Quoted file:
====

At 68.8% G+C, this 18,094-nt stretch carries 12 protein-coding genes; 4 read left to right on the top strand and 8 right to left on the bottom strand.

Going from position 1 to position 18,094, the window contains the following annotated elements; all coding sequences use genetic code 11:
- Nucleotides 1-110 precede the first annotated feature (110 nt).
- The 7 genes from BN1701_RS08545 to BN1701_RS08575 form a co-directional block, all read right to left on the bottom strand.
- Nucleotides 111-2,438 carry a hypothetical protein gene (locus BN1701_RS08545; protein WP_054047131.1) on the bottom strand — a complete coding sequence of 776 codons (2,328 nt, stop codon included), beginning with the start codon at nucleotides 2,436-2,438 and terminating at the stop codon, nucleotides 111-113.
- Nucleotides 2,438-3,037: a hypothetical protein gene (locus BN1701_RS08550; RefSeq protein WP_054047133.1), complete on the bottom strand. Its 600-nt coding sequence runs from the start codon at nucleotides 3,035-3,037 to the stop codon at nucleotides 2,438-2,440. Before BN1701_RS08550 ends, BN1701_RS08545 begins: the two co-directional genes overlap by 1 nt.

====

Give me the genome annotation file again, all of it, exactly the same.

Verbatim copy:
At 68.8% G+C, this 18,094-nt stretch carries 12 protein-coding genes; 4 read left to right on the top strand and 8 right to left on the bottom strand.

Going from position 1 to position 18,094, the window contains the following annotated elements; all coding sequences use genetic code 11:
- Nucleotides 1-110 precede the first annotated feature (110 nt).
- The 7 genes from BN1701_RS08545 to BN1701_RS08575 form a co-directional block, all read right to left on the bottom strand.
- Nucleotides 111-2,438 carry a hypothetical protein gene (locus BN1701_RS08545; protein WP_054047131.1) on the bottom strand — a complete coding sequence of 776 codons (2,328 nt, stop codon included), beginning with the start codon at nucleotides 2,436-2,438 and terminating at the stop codon, nucleotides 111-113.
- Nucleotides 2,438-3,037: a hypothetical protein gene (locus BN1701_RS08550; RefSeq protein WP_054047133.1), complete on the bottom strand. Its 600-nt coding sequence runs from the start codon at nucleotides 3,035-3,037 to the stop codon at nucleotides 2,438-2,440. Before BN1701_RS08550 ends, BN1701_RS08545 begins: the two co-directional genes overlap by 1 nt.